• Don't let them watch too much television/videos/dvds.
  • Don't be too intimidated by the famous phrase "everyone else has seen/done it!"
  • Provide small and special fun times in the week's routine.
  • Provide daily encouragement that is realistic.
  • Don't let them worry about 'grown up' matters too much (like bills and adult relationships).
  • Don't program their time too much.  Children need time just to 'be' and to play.

Activities for 6-9 year olds

  • Provide a variety of computer, board and word games. Join the local library.
  • Provide them with simple building kits, children's tool kits, dolls and opportunities for playing in cubby houses.
  • Provide opportunities to listen to a radio/tape recorder.
  • Provide bats and balls and play with your child.
  • Kick a football with your child.
  • Provide opportunities to help in the kitchen and to make simple recipes for biscuits or similar.
  • Provide opportunities to join sporting or other clubs.
  • See what hobbies interest your children and encourage them in those activities.
  • Encourage your child to try games that are often seen as 'only for girls' or 'only for boys'.  Girls might have a lot of fun playing soccer with you, boys might love cooking.

What to watch out for

  • Your child has problems making friends.
  • Your child is unhappy at school - may be being bullied
  • Your child is regularly being aggressive or a bully.
  • Your child is frequently lying or cheating.
  • Your child has difficulty separating from you.
  • He is unable to keep up with the other children in class.
  • He has any problems with bowel or bladder that have no clear physical cause.


Social/Emotional Development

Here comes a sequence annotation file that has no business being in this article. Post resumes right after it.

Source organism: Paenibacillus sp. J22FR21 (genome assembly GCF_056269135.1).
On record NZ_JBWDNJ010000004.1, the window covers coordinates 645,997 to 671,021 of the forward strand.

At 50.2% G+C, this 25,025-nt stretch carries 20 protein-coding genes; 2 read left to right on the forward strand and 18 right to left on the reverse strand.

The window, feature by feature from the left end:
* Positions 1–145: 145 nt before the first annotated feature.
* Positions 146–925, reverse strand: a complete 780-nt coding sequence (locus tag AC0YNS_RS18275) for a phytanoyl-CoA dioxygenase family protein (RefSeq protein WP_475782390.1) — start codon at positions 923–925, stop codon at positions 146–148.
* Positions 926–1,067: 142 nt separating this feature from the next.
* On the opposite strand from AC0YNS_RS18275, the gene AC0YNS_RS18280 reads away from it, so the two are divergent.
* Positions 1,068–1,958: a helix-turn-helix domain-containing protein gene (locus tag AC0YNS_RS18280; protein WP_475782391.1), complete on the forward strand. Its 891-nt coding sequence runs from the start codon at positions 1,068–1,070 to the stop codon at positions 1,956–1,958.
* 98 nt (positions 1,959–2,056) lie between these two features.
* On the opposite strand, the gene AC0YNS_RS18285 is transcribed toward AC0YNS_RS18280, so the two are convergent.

Your 6-9 year old will:

  • want to fit in with peer group rules
  • start to form closer friendships at about 8 years old
  • like to play with same sex friends
  • need adult help to sort out arguments and disagreements in play
  • be a bit brash and bossy or timid and uncertain.

Developing understanding

  • Good thinking skills depend on your 6-9 year old being relatively free from worry.
  • They will read to themselves.
  • They will take a lively interest in certain subjects by nine.

Physical Skills
Your 6-9 year old can:

  • run, jump, skip, hit a ball, climb and swing
  • place emphasis on achieving in physical ways
  • enjoy playing team games by age eight
  • sometimes misjudge their ability before age nine

Your 6-9 year old will:

  • speak fluently and describe complicated happenings
  • read out loud
  • know different tenses and grammar.

What you can do

  • Listen to their stories.
  • Encourage them in a realistic way.
  • Watch them in their physical endeavours.
  • Give them a little individual time each day.


Keenan T, Evans S, 'An introduction to child development' SAGE 2009


Eileen. K. Allen and Lyn Marotz, "Developmental Profiles" Third Edition. Delmar Publishing 1999.

Rosalind Charlesworth,  "Understanding Child Development" Delmar Publishing. 1992.

Frances Ilg, Louise Ames, and Sidney Baker. "Child Behaviour" Harper Collins 1992.

Peter Bowler and Pam Linke, "Your Child From One to Ten" Acer Publishing 1996.

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The information on this site should not be used as an alternative to professional care. If you have a particular problem, see a doctor, or ring the Parent Helpline on 1300 364 100 (local call cost from anywhere in South Australia).

This topic may use 'he' and 'she' in turn - please change to suit your child's sex.